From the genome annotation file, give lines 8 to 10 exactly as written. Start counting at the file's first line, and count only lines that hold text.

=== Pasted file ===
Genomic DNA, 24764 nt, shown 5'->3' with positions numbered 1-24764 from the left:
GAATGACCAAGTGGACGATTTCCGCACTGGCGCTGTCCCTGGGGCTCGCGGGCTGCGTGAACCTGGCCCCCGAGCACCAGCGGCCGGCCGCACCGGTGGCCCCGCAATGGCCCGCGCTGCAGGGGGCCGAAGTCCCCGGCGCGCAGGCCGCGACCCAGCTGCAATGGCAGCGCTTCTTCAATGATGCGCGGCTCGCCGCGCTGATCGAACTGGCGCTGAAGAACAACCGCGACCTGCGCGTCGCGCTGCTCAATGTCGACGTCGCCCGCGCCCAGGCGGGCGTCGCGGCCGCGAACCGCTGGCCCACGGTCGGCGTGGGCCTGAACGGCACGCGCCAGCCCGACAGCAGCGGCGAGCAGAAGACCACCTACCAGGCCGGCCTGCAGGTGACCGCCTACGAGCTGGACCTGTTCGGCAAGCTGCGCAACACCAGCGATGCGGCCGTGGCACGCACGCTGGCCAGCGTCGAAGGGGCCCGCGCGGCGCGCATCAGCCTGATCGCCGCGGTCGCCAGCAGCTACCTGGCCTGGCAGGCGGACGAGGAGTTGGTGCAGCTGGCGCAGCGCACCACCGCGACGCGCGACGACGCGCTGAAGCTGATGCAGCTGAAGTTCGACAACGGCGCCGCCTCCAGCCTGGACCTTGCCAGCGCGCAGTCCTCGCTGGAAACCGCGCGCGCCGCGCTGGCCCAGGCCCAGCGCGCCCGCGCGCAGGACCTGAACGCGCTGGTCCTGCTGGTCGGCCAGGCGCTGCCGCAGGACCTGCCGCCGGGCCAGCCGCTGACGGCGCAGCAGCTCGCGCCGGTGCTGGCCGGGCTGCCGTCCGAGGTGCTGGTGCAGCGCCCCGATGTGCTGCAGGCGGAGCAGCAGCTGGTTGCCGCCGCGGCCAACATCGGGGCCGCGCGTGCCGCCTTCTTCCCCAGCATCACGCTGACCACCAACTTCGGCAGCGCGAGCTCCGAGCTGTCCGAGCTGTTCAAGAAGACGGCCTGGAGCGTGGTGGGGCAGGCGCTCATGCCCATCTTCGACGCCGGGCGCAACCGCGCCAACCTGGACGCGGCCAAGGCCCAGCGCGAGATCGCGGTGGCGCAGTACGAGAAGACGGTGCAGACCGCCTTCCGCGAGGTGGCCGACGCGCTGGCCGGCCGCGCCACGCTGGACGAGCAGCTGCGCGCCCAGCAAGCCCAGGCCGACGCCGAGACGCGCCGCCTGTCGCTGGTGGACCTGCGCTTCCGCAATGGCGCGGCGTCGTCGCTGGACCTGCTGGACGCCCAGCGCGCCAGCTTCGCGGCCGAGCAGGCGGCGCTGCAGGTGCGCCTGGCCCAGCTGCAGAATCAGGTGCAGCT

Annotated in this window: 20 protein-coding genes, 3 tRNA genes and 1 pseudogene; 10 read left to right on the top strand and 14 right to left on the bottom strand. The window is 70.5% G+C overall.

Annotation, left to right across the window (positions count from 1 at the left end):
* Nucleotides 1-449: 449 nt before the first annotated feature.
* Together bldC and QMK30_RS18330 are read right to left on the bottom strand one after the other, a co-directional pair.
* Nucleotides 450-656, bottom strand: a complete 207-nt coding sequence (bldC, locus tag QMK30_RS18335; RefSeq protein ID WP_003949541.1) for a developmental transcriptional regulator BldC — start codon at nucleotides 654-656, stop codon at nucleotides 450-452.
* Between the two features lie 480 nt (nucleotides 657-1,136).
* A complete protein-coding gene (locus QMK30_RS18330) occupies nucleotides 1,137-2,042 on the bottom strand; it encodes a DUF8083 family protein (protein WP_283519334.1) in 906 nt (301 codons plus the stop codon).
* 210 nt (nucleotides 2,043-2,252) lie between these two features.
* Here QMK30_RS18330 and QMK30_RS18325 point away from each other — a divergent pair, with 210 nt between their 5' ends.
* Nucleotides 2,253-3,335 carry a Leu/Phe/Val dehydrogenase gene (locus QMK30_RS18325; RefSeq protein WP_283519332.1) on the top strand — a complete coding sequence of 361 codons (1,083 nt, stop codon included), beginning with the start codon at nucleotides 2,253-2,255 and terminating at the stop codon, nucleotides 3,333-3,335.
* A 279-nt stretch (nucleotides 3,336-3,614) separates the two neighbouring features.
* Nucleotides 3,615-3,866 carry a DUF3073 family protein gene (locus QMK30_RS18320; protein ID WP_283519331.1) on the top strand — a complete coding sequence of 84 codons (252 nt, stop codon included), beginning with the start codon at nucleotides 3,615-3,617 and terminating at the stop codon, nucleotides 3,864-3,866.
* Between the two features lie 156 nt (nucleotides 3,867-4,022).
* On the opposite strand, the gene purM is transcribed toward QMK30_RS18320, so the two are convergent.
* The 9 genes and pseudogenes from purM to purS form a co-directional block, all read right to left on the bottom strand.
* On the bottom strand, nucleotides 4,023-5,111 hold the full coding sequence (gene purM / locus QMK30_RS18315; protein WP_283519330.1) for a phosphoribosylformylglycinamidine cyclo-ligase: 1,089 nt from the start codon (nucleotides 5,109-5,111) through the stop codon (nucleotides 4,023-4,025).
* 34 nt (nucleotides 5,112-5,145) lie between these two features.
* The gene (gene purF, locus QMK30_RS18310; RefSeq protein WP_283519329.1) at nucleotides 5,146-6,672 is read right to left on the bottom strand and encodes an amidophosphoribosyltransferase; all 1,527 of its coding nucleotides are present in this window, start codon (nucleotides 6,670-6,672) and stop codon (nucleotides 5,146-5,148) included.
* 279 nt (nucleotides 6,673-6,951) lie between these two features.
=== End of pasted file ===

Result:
* Between the two features lie 480 nt (nucleotides 657-1,136).
* A complete protein-coding gene (locus QMK30_RS18330) occupies nucleotides 1,137-2,042 on the bottom strand; it encodes a DUF8083 family protein (protein WP_283519334.1) in 906 nt (301 codons plus the stop codon).
* 210 nt (nucleotides 2,043-2,252) lie between these two features.